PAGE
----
“What’s your phone number?” I ask a friend.
“5226,” they reply.
I’m visiting a different state, and being given only four numbers bewilders me. Then I remember where I am. Everyone in the area has the same area code and prefix, so the first 6-digits are all the same. It’s been that way for a long time.
Even though they have to dial 10-numbers to make any call—yes, even local ones—they give out only the last 4-digits when asked their number. It saves time and locals don’t even think about it. I feel honored I’m still treated as a local, even though I moved away years ago. But I have family here, come back regularly and our family roots go back a few generations, so that counts for something.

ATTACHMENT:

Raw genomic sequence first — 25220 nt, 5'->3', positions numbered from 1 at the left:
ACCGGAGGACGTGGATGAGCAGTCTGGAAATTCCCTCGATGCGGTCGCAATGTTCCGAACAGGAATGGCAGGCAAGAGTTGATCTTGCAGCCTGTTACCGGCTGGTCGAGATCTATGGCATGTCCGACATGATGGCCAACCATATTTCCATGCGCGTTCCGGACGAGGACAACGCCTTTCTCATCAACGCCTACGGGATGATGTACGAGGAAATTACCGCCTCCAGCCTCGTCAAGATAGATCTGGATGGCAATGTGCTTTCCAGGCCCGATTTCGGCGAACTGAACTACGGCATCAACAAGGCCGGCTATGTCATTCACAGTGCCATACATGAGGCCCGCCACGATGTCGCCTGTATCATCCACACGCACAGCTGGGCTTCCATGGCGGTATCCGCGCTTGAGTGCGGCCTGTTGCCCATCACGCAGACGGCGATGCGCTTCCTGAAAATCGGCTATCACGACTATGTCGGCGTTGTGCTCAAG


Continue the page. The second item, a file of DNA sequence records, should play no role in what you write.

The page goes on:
It’s one of those things that remind me of small ways I feel connected to a place. If I had no history with the area, the 4-digit response to my phone number question would make no sense at all. It would remind me of my outsider status, like hearing a foreign word and having to ask what it means.
Instead, my moment of confusion is quickly replaced with familiarity. Right, I remember. That’s all they need to tell me. The rest of the numbers are known. With that awareness, I experience a sense of being part of the group. They didn’t have to translate for me. I knew the language. This was still home.